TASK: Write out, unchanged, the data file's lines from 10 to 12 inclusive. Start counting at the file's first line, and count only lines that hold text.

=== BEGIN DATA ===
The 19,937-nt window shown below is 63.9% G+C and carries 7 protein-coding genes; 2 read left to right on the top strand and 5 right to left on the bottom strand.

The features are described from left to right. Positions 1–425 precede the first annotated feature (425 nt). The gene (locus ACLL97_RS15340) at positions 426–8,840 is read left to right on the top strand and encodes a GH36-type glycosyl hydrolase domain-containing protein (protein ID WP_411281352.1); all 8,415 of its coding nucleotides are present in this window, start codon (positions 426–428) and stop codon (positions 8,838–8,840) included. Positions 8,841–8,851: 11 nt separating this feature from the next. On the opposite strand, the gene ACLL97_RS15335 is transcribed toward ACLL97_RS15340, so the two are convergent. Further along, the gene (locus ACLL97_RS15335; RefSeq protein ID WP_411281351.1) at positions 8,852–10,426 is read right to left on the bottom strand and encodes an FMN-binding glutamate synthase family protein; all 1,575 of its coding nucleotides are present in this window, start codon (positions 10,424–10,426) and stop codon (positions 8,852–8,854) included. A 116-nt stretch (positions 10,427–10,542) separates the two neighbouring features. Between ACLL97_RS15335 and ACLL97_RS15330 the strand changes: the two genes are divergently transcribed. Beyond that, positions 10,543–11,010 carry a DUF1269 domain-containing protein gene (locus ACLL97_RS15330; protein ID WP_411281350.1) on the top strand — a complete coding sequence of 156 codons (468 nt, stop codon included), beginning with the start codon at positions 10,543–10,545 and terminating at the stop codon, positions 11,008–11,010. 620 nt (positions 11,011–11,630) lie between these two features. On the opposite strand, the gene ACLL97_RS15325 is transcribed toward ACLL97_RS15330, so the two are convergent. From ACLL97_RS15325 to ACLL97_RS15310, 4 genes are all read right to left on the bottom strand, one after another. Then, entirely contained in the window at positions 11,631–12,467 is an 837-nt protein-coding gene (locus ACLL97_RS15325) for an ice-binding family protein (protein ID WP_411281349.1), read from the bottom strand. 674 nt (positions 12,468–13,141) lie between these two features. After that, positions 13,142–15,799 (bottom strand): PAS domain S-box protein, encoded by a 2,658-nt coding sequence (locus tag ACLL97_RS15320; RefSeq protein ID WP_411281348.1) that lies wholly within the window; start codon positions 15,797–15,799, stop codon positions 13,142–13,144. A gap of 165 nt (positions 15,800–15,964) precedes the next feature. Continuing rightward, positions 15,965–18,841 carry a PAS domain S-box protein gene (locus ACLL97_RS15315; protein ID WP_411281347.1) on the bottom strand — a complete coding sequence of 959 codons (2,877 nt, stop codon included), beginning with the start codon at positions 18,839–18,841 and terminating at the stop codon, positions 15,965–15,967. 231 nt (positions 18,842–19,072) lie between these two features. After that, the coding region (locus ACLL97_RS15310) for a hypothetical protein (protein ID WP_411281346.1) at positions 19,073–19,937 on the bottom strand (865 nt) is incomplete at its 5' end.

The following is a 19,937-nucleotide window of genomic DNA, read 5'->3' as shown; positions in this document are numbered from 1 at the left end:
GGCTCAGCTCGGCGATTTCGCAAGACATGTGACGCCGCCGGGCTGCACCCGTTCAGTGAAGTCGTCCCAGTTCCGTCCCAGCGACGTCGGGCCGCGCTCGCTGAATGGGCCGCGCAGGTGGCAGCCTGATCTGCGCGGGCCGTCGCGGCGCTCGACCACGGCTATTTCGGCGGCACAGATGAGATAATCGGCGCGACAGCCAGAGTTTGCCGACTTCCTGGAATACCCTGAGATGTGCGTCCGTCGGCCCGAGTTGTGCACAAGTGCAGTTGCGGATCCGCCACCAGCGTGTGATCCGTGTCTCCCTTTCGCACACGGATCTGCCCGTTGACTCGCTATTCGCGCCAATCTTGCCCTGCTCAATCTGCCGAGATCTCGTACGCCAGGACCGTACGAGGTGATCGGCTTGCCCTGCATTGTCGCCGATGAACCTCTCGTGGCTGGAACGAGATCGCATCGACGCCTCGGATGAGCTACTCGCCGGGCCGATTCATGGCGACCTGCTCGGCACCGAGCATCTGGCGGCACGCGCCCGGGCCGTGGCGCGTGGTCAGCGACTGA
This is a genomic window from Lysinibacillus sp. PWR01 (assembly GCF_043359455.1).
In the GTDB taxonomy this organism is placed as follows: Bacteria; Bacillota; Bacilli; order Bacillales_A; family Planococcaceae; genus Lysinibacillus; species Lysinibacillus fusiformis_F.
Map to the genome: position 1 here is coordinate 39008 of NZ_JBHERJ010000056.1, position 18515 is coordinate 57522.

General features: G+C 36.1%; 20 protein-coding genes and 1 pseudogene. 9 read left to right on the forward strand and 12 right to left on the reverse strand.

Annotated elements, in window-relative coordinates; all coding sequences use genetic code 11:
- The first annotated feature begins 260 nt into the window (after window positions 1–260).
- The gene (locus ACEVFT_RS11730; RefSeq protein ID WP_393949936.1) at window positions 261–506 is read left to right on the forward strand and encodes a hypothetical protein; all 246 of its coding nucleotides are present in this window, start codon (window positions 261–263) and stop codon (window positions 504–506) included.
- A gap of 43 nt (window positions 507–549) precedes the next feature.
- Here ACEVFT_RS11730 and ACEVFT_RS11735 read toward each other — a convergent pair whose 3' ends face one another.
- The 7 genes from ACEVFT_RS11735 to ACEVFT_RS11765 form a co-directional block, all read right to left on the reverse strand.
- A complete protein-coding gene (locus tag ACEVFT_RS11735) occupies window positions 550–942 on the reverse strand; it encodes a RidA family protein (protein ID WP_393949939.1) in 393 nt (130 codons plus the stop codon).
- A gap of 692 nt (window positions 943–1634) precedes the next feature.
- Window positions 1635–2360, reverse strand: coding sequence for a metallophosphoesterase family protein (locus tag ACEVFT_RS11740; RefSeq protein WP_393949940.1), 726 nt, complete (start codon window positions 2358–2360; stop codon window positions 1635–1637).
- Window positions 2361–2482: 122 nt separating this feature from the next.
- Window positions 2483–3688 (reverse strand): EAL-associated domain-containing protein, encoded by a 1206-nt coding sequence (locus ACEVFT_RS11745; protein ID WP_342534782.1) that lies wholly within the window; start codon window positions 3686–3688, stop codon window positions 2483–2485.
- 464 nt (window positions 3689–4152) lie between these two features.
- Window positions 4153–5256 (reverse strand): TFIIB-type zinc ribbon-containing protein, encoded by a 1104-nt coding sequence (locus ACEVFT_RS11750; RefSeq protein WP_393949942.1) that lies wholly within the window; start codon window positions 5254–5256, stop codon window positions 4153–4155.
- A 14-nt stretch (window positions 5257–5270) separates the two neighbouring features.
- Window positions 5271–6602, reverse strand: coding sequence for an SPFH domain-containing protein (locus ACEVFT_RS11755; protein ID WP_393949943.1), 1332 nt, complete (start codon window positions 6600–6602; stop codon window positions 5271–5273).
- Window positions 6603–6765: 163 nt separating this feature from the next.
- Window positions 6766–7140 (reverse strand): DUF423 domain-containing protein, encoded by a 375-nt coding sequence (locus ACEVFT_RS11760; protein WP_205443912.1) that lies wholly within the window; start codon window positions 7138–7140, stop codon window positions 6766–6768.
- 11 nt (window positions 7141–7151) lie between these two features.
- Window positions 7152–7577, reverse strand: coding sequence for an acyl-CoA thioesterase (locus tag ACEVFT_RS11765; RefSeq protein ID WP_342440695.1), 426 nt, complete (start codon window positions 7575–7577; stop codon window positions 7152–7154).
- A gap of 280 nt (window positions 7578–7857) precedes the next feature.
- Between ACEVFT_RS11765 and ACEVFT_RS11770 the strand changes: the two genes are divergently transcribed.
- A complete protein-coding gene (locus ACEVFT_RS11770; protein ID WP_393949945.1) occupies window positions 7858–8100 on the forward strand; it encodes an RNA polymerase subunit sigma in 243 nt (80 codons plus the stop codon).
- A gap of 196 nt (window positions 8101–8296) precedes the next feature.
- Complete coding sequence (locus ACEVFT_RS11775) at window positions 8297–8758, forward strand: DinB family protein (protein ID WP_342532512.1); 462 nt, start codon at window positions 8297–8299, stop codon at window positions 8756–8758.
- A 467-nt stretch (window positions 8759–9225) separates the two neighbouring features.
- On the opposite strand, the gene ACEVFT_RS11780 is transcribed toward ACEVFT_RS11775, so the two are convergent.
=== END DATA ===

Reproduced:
- The first annotated feature begins 260 nt into the window (after window positions 1–260).
- The gene (locus ACEVFT_RS11730; RefSeq protein ID WP_393949936.1) at window positions 261–506 is read left to right on the forward strand and encodes a hypothetical protein; all 246 of its coding nucleotides are present in this window, start codon (window positions 261–263) and stop codon (window positions 504–506) included.
- A gap of 43 nt (window positions 507–549) precedes the next feature.